Batava samba troupe lead the parade on The Leas Photo: Ray Duff

Words and pictures by Ray Duff: Folkestone was alive with colour and music on Saturday, as hundreds of people joined the annual Charivari community parade, organized by Strange Cargo Arts group and Museum of Colour.

Just one of the huge colouful figurines made for Charivari Photo: Ray Duff

The theme of this year’s parade was A Very British Rhythm, celebrating the influence of people of colour from around the world on British dance.

The Charivari parade departs from Folkestone Harbour area Photo: Ray Duff

The participants, who came from schools and community groups across the District, had been working hard for months to create stunning costumes and giant puppets that showcased different dance styles and cultures. They were not deterred by the gloomy weather forecast, which luckily cleared up before the parade started, unlike many other events that had to be cancelled elsewhere.

Crowds throng the Bandstand area as the parade arrives Photo: Ray Duff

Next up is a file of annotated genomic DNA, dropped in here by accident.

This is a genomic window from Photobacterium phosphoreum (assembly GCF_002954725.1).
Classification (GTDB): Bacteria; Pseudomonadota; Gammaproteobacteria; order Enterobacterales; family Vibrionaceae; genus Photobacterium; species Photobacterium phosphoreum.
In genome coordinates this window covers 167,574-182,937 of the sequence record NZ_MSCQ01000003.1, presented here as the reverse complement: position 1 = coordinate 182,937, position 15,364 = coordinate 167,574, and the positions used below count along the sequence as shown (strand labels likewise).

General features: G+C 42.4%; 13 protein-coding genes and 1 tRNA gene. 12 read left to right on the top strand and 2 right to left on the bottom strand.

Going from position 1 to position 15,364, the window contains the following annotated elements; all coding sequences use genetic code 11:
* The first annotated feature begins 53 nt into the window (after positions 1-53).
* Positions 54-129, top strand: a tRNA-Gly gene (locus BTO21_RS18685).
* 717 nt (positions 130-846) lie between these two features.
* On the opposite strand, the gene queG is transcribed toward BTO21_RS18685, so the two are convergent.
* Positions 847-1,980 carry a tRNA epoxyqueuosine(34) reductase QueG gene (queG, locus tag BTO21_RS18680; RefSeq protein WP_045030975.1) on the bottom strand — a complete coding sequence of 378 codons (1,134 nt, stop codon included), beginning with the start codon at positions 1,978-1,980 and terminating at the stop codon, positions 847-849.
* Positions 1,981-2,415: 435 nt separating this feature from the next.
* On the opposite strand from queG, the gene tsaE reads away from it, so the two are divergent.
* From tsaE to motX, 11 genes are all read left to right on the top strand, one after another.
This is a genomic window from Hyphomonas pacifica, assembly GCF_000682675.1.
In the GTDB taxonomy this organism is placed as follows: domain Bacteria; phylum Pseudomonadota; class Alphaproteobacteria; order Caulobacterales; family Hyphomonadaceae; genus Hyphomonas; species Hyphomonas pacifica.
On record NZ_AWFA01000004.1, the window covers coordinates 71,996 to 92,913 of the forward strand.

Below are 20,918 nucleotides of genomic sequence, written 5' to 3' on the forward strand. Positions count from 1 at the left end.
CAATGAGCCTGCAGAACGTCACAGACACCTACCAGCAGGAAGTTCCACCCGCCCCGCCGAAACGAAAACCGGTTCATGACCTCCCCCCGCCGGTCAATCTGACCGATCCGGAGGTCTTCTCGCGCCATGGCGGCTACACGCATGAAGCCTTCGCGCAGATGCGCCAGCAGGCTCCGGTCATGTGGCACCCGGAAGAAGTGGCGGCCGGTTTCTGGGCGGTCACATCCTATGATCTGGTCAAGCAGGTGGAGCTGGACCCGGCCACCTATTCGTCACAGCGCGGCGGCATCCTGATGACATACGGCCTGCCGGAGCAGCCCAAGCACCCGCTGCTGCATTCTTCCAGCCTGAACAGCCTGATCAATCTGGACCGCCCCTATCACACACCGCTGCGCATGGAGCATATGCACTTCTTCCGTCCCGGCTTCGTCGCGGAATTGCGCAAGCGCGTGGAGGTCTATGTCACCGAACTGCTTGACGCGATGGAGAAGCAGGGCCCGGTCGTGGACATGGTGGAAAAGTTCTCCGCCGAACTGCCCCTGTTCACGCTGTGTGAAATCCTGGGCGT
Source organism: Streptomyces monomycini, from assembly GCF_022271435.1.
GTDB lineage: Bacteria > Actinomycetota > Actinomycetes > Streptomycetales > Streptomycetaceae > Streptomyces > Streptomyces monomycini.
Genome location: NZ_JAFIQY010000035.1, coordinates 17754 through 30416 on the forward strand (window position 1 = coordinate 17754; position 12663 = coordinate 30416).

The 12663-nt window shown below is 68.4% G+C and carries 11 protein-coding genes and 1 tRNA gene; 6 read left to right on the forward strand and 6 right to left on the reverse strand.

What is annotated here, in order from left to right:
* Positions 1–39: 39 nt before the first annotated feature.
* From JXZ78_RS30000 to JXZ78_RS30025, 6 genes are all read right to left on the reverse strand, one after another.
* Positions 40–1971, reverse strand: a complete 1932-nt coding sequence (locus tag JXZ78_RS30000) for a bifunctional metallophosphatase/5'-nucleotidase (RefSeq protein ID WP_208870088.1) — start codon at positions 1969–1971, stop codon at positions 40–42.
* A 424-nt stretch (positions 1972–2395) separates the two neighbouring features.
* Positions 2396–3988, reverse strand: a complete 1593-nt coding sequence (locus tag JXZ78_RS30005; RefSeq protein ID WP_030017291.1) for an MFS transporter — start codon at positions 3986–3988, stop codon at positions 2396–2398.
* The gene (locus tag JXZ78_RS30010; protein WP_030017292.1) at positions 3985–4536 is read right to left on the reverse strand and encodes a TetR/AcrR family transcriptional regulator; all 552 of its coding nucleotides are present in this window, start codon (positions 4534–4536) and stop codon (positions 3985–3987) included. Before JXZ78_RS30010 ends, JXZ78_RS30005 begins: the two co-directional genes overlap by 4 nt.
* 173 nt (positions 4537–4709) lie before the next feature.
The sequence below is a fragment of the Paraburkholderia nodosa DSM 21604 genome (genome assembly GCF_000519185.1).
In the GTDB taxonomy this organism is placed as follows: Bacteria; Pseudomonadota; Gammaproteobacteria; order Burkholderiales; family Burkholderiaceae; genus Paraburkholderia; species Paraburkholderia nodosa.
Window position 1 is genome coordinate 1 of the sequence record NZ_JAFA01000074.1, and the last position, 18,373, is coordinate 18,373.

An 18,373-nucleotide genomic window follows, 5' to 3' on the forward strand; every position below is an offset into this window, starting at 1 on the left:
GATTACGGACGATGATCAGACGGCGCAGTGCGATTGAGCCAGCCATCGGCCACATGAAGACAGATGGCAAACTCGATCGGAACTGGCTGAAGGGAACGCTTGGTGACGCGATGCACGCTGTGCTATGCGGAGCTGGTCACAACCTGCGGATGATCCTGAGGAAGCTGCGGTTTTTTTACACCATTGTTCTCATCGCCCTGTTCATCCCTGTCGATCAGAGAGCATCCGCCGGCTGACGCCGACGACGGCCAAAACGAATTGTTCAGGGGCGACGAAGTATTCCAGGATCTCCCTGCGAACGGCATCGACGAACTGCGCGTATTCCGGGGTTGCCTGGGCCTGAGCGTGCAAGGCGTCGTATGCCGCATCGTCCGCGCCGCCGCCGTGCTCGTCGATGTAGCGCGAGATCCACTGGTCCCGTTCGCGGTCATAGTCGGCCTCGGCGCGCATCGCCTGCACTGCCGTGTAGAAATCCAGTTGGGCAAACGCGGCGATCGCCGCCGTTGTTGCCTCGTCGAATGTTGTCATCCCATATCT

The parade started from The Stade on Folkestone seafront, and made its way through the town centre, attracting crowds of spectators along the way. The parade was accompanied by four music bands, playing samba, bangra, carnival and Zimbabwean tunes, creating a festive atmosphere.

Folkestone Mayor Cllr Belinda Walker welcomes and congratulates the participants Photo: Ray Duff

The parade ended at The Leas bandstand, where the participants were greeted by more people who had gathered to watch the spectacle. They were welcomed and congratulated by Brigitte Orasinski from Strange Cargo, who organized the event, and by Folkestone Town mayor, Cllr Belinda Walker.

Event organiser Brigitte Orasinski, with Chris Smith of The Chambers Photo: Ray Duff

The celebration continued with more music performances at the bandstand, organized by The Chambers and Folkestone Festivals.

The event was a great success, and a wonderful way to showcase the diversity and creativity of Folkestone’s community.

By Ed

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